• Development and coordination of region-wide annual funding requests through all stages, including initial requests and narrative justifications; revisions to pass-backs, through post-appropriation operating plans. Provides detailed advice to Grants Division Chief, the Deputy Director, or the Office Director for final decisions;
  • Development and coordination of congressional notifications and interagency transfers for Afghanistan and Pakistan for approval and submission;
  • Preparation and coordination of financial reports for submission by leadership to Congress and senior Departmental management.
  • Management from start to finish of all public diplomacy Notice of Funding Opportunities (NOFOs) for the region in coordination with PPD and PAS leadership;
  • Back-up for coordination only for the SCA/PPD Grants Division Chief as needed.
Required Skills
The Senior Budget Manager must have the following skills:
Mastery of the principles, theories, concepts and practices of public diplomacy program grants management to oversee and implement programs for South and Central Asia, including Afghanistan and Pakistan.
Mastery of accounting and budgeting principles in order to maintain, analyze and brief managers on multimillion dollar budgets.
Knowledge of the functions, procedures, policies, program goals, and priorities of the Office, SCA Bureau, SRAP, and Department to ensure the effective implementation of goal oriented public diplomacy programs for South and Central Asia, including Afghanistan and Pakistan.
Ability to review and evaluate requests for proposals and grant proposals for international public diplomacy and public affairs projects in accordance with policy and procedural requirements and the objectives and priorities of the SCA public diplomacy and public affairs program.
Ability to monitor and oversee a variety of public diplomacy and public affairs initiatives to ensure compliance with requirements and to ensure progress is being made toward accomplishing project objectives in a timely manner.
Ability to analyze complex problems and issues, identify pertinent factors, devise optimal solutions, and oversee implementation of required actions.
Ability to provide sound and effective advice to management on a wide variety of policy and budgetary issues related to the SCA Bureau and SRAP’s public diplomacy program.
Ability to plan, organize, and manage project including developing plans and objectives, directing activities, supervising staff, managing resources, and accounting for results.
Ability to communicate effectively both orally and in writing, to provide advice, guidance, and assistance, plan and coordinate activities, establish and maintain liaison, present and defend recommendations, and reconcile differing and conflicting viewpoints.
Manages other task authorized by Government Task Manager that fall within the scope of this task order.
Required Experience
Required Experience/Background
  • U.S. Citizenship required.
  • Experience with implementation and management of exchanges and public diplomacy programming.
  • Knowledge of State Department regulations and procedures.
  • Excellent computer skills.
  • Excellent spoken and written English.
  • Excellent communication skills.
  • Must have a flexible, team-oriented approach to work.
Job Location
Washington, District of Columbia, United States
Position Type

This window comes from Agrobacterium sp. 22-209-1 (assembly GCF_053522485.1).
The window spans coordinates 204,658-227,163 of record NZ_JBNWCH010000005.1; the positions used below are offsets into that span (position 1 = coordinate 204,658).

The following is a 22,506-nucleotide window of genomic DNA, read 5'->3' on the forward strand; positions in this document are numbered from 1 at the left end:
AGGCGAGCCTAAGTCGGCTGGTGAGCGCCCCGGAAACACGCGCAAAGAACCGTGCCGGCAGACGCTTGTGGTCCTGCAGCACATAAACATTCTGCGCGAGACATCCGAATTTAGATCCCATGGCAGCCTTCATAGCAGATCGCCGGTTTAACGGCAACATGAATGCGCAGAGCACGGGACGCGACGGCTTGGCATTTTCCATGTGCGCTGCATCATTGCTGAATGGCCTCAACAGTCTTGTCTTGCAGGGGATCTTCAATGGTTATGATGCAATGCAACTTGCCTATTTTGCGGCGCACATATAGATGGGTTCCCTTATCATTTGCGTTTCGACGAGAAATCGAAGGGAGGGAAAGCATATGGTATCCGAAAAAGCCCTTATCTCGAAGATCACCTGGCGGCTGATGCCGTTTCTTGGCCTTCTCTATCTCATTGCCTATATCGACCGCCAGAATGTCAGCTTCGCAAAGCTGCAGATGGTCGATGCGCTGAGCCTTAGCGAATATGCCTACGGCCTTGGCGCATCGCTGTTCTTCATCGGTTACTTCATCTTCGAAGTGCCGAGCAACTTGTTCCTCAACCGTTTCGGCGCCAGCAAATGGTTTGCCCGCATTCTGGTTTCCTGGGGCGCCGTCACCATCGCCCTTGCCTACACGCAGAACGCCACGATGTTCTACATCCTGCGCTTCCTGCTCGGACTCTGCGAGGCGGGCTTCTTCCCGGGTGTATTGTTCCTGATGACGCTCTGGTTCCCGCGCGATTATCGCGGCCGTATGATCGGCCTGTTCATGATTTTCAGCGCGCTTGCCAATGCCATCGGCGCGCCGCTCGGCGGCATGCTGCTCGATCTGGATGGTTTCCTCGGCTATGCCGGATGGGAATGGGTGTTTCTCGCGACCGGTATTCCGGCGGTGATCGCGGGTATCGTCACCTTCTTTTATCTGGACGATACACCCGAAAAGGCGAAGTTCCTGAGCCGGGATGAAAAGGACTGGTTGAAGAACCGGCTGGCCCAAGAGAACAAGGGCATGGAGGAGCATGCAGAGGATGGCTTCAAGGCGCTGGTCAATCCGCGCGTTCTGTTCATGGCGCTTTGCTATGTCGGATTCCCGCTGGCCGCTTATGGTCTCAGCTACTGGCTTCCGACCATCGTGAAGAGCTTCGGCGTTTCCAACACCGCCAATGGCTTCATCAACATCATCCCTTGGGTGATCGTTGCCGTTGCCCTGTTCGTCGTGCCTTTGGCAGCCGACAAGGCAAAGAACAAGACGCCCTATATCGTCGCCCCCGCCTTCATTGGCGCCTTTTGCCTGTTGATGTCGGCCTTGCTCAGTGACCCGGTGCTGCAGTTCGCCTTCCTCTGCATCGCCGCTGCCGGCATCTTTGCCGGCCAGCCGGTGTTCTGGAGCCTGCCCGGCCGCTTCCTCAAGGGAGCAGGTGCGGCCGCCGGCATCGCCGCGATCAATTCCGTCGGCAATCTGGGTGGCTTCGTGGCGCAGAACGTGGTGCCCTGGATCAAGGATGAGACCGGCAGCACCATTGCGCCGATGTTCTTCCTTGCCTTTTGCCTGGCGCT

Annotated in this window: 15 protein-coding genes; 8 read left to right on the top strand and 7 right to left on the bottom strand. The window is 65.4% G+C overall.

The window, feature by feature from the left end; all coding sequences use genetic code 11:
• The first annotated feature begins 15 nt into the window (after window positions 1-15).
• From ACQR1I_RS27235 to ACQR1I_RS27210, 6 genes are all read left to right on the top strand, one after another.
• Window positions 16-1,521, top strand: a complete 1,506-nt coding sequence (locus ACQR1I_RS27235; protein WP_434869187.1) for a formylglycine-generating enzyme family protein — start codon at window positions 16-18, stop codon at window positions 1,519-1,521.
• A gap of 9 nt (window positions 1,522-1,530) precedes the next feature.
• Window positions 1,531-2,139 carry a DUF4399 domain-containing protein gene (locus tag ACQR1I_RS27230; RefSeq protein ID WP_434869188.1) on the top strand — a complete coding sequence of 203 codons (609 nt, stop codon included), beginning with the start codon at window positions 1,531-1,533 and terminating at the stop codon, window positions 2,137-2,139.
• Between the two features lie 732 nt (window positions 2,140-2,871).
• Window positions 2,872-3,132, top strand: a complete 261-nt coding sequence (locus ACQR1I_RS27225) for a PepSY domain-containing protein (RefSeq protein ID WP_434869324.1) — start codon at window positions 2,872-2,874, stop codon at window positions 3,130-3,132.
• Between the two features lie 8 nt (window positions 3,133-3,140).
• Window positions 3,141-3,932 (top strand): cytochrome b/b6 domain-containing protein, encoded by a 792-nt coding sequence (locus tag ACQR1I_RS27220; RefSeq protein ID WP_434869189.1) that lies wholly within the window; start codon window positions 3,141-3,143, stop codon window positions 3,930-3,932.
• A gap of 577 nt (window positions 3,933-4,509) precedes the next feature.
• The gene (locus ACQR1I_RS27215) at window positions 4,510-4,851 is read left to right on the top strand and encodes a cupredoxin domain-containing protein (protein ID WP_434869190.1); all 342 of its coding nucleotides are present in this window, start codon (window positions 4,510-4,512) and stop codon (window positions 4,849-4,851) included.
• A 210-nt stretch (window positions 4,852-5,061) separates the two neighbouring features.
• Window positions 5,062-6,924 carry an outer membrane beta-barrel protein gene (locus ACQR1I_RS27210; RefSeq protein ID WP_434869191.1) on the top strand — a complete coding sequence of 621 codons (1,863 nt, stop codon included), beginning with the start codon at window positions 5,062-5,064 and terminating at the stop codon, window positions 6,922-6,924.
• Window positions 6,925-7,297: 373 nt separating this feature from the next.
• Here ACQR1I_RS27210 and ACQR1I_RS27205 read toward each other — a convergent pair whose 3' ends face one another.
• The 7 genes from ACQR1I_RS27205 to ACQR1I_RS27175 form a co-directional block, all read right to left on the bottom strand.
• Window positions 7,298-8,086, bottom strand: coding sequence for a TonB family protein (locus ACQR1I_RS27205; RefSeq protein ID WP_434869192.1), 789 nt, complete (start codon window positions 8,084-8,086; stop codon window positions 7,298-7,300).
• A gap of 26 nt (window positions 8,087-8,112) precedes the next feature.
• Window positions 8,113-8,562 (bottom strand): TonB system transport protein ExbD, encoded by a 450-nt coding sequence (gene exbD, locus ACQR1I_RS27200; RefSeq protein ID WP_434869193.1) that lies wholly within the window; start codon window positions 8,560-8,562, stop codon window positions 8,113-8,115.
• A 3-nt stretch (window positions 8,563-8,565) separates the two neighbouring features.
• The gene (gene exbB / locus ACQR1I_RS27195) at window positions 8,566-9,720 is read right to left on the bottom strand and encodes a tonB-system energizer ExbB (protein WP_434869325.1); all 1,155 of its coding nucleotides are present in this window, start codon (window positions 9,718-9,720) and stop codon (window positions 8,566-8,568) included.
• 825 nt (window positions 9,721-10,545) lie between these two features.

Full-Time/Regular

uReport: Rexdale youth organization sends 2 to Latvia


insidetoronto.com


Image from article, with caption: Rexdale's Developing Young Leaders of Tomorrow, Today participant Tashanique Glasgow has been accepted into this fall's cohort of young diplomats in Riga, Latvia from Sept. 3 to 8. - Candies Kotchapaw/photo

Developing Young Leaders of Tomorrow, Today founder Candies Kotchapaw has been accepted into this fall's cohort of young diplomats in Riga, Latvia from Sept. 3 to 8.

Rexdale's Developing Young Leaders of Tomorrow, Today was founded to be a one-of-a-kind project, exposing youth from marginalized communities to unique opportunities that teach leadership skills, positively impacting their lives and communities.

The Young Diplomats Forum brings together youth leaders globally to foster the next generation of foreign policy shapers. This program enables youth to be more aware of cultural, political and geographical forces that influence policy decisions, as each forum is held in various countries. In turn, youth bring back to their home countries and communities skills, knowledge and experience that can help to shape regional and domestic policies.

Two Developing Young Leaders of Tomorrow, Today (DYLOTT) participants have been accepted into this fall’s cohort of young diplomats in Riga, Latvia, from Sept. 3 to 8. They are DYLOTT participant Tashanique Glasgow and founder Candies Kotchapaw.

Delegates will get the opportunity to engage with senior officials in international affairs including: H.E. Hans Brask, the ambassador of Denmark to Latvia; H.E. Inara Murniece, Speaker of the Saeima (parliament); and Prof. Adrian Kendry, former senior advisor to the 12th secretary general of NATO and member of the board of the Global Diplomatic Forum.

Main highlights of the week will be: diplomacy in the 21st century with ambassadors and leading experts; a public diplomacy and Nation Brand session by the Global Diplomatic Forum; the role of media and think tanks in foreign policy; and participating in policy development and smart diplomacy workshops. We are excited that there will be representatives from Canada who will get to engage with foreign policy that will be a definitely benefit to Canadian society.

You can partner with DYLOTT to sponsor their delegates and learn more about the program here: http://www.gdforum.org/menu-1/. You can contact the DYLOTT founder for more information at comm.leaders.youth@gmail.com.